©1995 Laurie Garrett; (P)2009 Random House
"Medical journalist Garrett presents a history of epidemiology in a format that is educational, moving, and terrifying. She skillfully illustrates the role of ecology, politics, and economics in worldwide healthcare and uses numerous examples to emphasize the need for a global perspective in the management of disease....An extremely readable style and exhaustive notes make this fascinating reading for general readers and scholars alike." (Library Journal)
I am listening to the audiobook, "The Coming Plague" and I am only on part 1...but since I used to be a nurse, I love the medical part and so far it is pretty good.
My complaint is that I wish these narrators would learn how to pronounce words correctly...especially when dealing with medical terminology and cities/countries/states.
It's Sierra Leone (lee-ohn)...the e is silent. And it's not Abola...it's EbOla...there is no A..the E and the O are the stong letters. Come on narrators...get it right! Screwing it up, does NOT add to the book!
Personally the book was tremendously interesting but if I hear the word Ebola pronounced Abola on more time I'm liable to scream. When paying up words of $40+ there is a high level of expectation that the reader can pronounce things correctly.
They were probably over the heads of most non medical persons and if they have read other books such as hot zone, demon in the freezer etc., they would have been disappointed.
From what I gather there is more than one acceptable way to pronounce "Ebola." But that aside, Kimberly Schraf has such odd pronunciation of other words like "Namibia" and "hectare" (hec-TA-ree) that the overall effect is very distracting. You listen along, feeling like you are learning something, until she says something that reminds you she has no idea what she's reading, and is possibly from Mars. I don't feel this is appropriately priced considering the low level of attention the publisher paid to producing it.
The information about the emerging diseases and why they were becoming prominent.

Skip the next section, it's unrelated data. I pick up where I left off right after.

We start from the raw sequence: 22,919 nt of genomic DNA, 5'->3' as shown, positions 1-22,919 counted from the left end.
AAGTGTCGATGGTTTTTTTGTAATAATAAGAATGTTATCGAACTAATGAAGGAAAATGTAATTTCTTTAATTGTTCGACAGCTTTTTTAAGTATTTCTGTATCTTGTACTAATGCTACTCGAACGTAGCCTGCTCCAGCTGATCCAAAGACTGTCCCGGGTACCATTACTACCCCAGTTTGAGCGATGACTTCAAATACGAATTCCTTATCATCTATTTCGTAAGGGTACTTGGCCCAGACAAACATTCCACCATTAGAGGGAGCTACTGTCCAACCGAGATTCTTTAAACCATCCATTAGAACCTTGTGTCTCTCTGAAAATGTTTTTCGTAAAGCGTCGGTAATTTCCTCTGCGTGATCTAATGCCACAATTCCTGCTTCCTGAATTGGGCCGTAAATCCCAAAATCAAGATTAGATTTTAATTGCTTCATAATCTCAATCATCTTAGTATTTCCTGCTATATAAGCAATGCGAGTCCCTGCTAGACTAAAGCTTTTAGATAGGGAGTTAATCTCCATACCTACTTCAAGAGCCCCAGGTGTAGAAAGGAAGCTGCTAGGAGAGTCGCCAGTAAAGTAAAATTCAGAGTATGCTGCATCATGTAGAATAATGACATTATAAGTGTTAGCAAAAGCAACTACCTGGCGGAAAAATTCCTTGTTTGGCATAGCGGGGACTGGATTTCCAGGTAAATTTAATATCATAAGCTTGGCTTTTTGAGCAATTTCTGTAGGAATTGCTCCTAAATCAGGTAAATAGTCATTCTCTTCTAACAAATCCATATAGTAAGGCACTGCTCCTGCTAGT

No. She needs to learn to pronounce Ebola correctly. Not to mention quite a few other words. Very annoying.
Go back to fiction for a while.
While this has good info, the Hot Zone, The Demon in the Freezer and particularly the Viral Storm were much,much better. Of those, I have only listened to the Viral Storm and read the other two.
I love to re-read books with audible.
Just not written well for reading allowed. Also dated material
Good with the material she was given
It is a classic of the field that has been recommended to me by professors. Not as much fun to read, but probably a good reference.
Yes, anyone can benefit from reading such an informational work ( you don't need to work in the field, it's enough if you are a parent)
They are to many to list
No. I liked her voice very much
That we cannot wait/relay for CDC or other governmental agency to do a better job; we need to stay informed if we want to protect our loved ones.
I will listen to this long audiobook again one day and perhaps I will buy the real book so I can hi light the most important things I need to know.
You cant read title and not expect to be disturbed by the subject matter. Well researched and all encompassing in scope and details. The Odd part for me, was the readers pronounciation of diseases and many medications used to treat them. For example, Eboli is pronounced "Able-ah". Took me about 20 min to realize what she was talking about, and I only guessed do the description of that horrific disease. Well intended, but annoying.
No, it is very long and not the type of thing you listen to twice.
It is a fascinating story. Real life Indiana Jones epidemiological mysteries.
The narrator is good over all but they way she pronounces some words (Ebola) (Sao Paulo)
is annoying, incorrect and almost comical after a bit.
That we are lucky we have not seen more widespread epidemics of dangerous diseases. With the first case of MERS hitting the US this book is important.